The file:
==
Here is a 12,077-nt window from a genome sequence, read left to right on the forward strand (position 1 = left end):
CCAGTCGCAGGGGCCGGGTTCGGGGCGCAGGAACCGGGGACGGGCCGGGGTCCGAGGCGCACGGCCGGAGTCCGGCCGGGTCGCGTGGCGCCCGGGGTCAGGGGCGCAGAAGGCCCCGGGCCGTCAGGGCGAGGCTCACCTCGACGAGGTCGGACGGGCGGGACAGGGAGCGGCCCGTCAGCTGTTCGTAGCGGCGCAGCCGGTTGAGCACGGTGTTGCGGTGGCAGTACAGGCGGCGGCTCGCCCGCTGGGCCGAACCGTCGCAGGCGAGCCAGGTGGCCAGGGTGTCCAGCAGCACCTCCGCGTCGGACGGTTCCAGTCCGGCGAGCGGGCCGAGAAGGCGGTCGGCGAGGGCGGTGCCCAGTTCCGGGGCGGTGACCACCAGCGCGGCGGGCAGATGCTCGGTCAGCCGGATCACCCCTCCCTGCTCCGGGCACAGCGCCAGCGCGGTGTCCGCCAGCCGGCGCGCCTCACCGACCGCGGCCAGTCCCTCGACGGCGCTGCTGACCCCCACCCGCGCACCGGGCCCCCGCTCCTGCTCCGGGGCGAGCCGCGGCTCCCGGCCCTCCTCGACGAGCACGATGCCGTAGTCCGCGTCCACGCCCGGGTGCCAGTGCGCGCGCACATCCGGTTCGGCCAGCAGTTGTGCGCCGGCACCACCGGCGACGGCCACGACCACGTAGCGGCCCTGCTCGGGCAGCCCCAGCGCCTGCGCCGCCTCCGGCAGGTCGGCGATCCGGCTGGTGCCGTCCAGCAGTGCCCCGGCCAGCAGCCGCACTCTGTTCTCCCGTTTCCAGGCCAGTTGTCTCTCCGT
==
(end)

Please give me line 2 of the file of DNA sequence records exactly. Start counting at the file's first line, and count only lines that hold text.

CCAGTCGCAGGGGCCGGGTTCGGGGCGCAGGAACCGGGGACGGGCCGGGGTCCGAGGCGCACGGCCGGAGTCCGGCCGGGTCGCGTGGCGCCCGGGGTCAGGGGCGCAGAAGGCCCCGGGCCGTCAGGGCGAGGCTCACCTCGACGAGGTCGGACGGGCGGGACAGGGAGCGGCCCGTCAGCTGTTCGTAGCGGCGCAGCCGGTTGAGCACGGTGTTGCGGTGGCAGTACAGGCGGCGGCTCGCCCGCTGGGCCGAACCGTCGCAGGCGAGCCAGGTGGCCAGGGTGTCCAGCAGCACCTCCGCGTCGGACGGTTCCAGTCCGGCGAGCGGGCCGAGAAGGCGGTCGGCGAGGGCGGTGCCCAGTTCCGGGGCGGTGACCACCAGCGCGGCGGGCAGATGCTCGGTCAGCCGGATCACCCCTCCCTGCTCCGGGCACAGCGCCAGCGCGGTGTCCGCCAGCCGGCGCGCCTCACCGACCGCGGCCAGTCCCTCGACGGCGCTGCTGACCCCCACCCGCGCACCGGGCCCCCGCTCCTGCTCCGGGGCGAGCCGCGGCTCCCGGCCCTCCTCGACGAGCACGATGCCGTAGTCCGCGTCCACGCCCGGGTGCCAGTGCGCGCGCACATCCGGTTCGGCCAGCAGTTGTGCGCCGGCACCACCGGCGACGGCCACGACCACGTAGCGGCCCTGCTCGGGCAGCCCCAGCGCCTGCGCCGCCTCCGGCAGGTCGGCGATCCGGCTGGTGCCGTCCAGCAGTGCCCCGGCCAGCAGCCGCACTCTGTTCTCCCGTTTCCAGGCCAGTTGTCTCTCCGT